As a result of this experience and what we learned, DOE and USAID now have a closer relationship, and we’ve developed training and exercises that we do together. A response to a nuclear incident is never going to be pretty, but it can always be better. Our teams have a lot of capabilities, and we spend a lot of time training. Having members of the DART know how our capabilities can be used to help the response is an extremely important part of the process.”
Raul Perla, Fairfax County, Va. Task Force 1, Urban Search and Rescue
“We deployed to Japan with what is considered to be a heavy team: 74 Urban Search and Rescue people from Fairfax and 74 from L.A.
Our primary goal was to search in the areas hit by the tsunami. In every building that we enter, we hope to find someone. If we don’t, we move to the next site, and then the next site. It’s a very powerful feeling, the adrenaline kicks in, and it keeps you going. If it’s cold, like it was in Japan, it doesn’t matter, you don’t feel it. You are constantly moving, searching, anticipating that you will find someone.”
“The only buildings that were left standing in that area were the concrete buildings. The wooden buildings looked like a lumberyard. Unfortunately, because this was a tsunami, you aren’t likely to have live rescues. That was the case here. So then, we assisted with whatever we could. We asked the local town managers what we could do to help. We did structure analysis and surveyed hospitals, bridges, and schools to see if they were safe to go into.”
“Events like this really puts into perspective how powerful our earth is — to see the water levels reach the 4th and 5th story of buildings, and boats on top of 2 story houses. The devastation was very dramatic. Imagine all your belongings and all your neighbors’ belongings put into a blender, turned on high, and then thrown out over your city. That’s what it looked like.
Deploying internationally like this is very unique, and I feel very lucky to get to do it. Most firefighters in the U.S. are responsible for a city, town, or county. But as a part of USAID’s Urban Search and Rescue teams, we are lucky to get to respond and help people not only in our country, but throughout the world. To be good at this, you have to have that ability to think outside of the box. We deploy with limited supplies, and everyone has to come together to get the job done. There are no lone rangers here.”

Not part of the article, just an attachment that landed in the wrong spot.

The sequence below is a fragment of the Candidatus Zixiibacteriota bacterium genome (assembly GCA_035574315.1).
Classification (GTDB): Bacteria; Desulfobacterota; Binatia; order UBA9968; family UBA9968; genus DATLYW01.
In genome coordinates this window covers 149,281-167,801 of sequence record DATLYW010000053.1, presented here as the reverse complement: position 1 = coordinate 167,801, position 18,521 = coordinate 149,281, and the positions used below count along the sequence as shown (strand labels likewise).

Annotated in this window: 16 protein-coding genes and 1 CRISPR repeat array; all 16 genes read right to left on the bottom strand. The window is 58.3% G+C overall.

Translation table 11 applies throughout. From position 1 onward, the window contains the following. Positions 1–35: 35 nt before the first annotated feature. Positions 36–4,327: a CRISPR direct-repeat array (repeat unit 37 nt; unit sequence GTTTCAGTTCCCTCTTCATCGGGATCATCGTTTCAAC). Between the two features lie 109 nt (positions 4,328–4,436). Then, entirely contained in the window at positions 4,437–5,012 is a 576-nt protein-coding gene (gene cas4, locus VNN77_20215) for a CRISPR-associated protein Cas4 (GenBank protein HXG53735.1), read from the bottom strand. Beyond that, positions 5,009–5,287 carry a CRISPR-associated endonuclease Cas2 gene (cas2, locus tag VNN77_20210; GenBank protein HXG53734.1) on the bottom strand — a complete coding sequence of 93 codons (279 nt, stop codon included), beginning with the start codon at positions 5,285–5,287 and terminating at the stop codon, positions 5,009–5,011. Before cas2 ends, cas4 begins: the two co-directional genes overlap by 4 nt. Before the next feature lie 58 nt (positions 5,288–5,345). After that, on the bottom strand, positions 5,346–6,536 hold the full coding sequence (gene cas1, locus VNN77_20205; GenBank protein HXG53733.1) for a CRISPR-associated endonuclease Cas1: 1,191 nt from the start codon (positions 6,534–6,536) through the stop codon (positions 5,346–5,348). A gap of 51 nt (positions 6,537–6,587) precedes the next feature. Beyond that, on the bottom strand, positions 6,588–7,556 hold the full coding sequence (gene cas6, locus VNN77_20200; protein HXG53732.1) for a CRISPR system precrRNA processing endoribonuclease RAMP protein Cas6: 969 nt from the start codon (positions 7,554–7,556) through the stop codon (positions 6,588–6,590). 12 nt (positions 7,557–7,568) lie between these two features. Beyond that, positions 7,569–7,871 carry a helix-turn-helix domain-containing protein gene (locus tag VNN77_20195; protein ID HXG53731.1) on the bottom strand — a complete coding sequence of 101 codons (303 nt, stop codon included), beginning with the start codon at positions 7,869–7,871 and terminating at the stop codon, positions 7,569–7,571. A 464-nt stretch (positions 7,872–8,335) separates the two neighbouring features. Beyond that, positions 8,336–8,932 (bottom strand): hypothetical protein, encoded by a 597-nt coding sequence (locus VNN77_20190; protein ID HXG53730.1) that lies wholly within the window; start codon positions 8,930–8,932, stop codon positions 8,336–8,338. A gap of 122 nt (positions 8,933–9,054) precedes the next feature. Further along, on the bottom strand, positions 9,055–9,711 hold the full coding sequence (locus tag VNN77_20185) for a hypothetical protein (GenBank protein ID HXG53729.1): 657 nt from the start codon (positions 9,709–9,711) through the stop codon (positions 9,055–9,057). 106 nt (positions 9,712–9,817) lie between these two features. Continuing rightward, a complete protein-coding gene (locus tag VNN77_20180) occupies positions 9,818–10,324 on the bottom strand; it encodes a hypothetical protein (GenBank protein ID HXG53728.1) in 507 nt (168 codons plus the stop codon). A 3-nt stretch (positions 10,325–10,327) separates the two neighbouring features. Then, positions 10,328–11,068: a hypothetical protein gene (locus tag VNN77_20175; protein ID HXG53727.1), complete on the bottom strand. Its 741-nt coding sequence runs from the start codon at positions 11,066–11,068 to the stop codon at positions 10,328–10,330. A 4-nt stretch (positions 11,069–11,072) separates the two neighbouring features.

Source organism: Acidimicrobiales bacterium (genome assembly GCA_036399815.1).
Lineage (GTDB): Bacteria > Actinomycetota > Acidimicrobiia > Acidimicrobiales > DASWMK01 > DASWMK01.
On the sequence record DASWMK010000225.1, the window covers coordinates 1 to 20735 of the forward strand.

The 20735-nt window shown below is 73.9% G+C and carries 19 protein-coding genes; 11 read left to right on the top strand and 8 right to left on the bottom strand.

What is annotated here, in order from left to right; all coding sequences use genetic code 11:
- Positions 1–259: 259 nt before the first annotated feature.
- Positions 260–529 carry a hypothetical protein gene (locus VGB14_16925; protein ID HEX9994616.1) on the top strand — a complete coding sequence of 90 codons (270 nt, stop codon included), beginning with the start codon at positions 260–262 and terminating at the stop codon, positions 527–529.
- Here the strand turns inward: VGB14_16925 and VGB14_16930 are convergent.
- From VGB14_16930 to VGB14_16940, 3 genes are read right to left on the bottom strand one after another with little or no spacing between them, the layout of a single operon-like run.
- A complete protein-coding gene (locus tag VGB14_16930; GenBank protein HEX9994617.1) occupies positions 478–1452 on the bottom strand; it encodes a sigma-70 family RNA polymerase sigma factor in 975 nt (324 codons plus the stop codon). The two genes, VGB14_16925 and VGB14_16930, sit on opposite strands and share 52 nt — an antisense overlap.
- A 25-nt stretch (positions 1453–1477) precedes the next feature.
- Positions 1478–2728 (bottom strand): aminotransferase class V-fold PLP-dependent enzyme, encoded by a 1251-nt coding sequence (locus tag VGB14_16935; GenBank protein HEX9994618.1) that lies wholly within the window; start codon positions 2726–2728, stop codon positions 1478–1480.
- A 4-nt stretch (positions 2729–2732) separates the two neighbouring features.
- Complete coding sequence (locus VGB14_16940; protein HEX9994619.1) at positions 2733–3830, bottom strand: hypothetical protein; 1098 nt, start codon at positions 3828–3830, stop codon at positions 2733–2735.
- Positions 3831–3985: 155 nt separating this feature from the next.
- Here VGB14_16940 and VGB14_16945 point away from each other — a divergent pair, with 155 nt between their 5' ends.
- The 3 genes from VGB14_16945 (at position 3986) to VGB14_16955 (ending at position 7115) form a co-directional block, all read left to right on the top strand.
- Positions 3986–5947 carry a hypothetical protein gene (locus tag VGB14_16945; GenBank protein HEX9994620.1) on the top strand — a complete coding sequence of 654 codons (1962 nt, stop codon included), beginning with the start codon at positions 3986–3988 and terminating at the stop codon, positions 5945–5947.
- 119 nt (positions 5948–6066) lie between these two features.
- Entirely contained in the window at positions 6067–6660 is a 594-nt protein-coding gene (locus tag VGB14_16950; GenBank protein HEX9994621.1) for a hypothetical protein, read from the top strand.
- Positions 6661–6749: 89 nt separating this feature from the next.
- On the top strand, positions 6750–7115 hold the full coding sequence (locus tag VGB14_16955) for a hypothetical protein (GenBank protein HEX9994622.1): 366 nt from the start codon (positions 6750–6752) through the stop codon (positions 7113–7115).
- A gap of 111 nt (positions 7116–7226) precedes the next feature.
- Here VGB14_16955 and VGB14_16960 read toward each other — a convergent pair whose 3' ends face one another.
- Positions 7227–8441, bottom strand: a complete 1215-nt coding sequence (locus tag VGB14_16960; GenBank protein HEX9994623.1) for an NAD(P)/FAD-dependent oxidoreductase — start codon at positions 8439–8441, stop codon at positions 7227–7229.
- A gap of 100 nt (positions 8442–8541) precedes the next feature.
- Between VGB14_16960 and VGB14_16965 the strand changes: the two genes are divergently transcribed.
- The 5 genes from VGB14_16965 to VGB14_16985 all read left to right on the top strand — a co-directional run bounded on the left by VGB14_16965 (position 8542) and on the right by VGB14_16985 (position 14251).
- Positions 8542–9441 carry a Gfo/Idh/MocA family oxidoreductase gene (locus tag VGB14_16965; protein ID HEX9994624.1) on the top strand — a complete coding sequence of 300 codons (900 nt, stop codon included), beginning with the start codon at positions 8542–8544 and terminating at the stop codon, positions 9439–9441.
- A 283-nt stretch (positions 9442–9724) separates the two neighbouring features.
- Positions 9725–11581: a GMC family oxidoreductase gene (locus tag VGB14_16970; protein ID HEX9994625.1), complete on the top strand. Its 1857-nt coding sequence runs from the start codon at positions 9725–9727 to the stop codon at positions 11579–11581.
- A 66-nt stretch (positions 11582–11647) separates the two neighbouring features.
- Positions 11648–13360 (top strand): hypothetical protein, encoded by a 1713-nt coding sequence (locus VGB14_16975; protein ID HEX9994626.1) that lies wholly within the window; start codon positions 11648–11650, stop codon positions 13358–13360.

Sarah Potts, USAID Response Team
“With this response, like many of the others I’ve been on, many expect disasters to bring out the worst in people. But I found the opposite to be true: These situations often bring out the very best in people. It was really great to see how the local communities pulled together to help each other out.”
“Even though these communities were severely impacted, they went out of their way to thank us. I remember they made traditional seaweed covered rice balls for the team to express thanks for the work we were doing. I will never forget that.”
The USAID DART remained deployed to Japan for nearly two months, during which Urban Search and Rescue (USAR) members worked alongside their Japanese USAR counterparts in support of the Japanese government’s rescue and recovery efforts. In total, the United States — through USAID and the U.S. Department of Defense — provided more than $94 million in humanitarian assistance in response to the 2011 earthquake and tsunami.
In the 10 years since the triple disaster, the relationship between the United States and Japan has strengthened, especially in the area of disaster response. After a magnitude 7.1 earthquake struck Mexico on September 19, 2017, both USAID and Japanese USAR Teams deployed to Mexico City and were reunited on the rubble piles — working side-by-side to find survivors — just like they did a decade ago.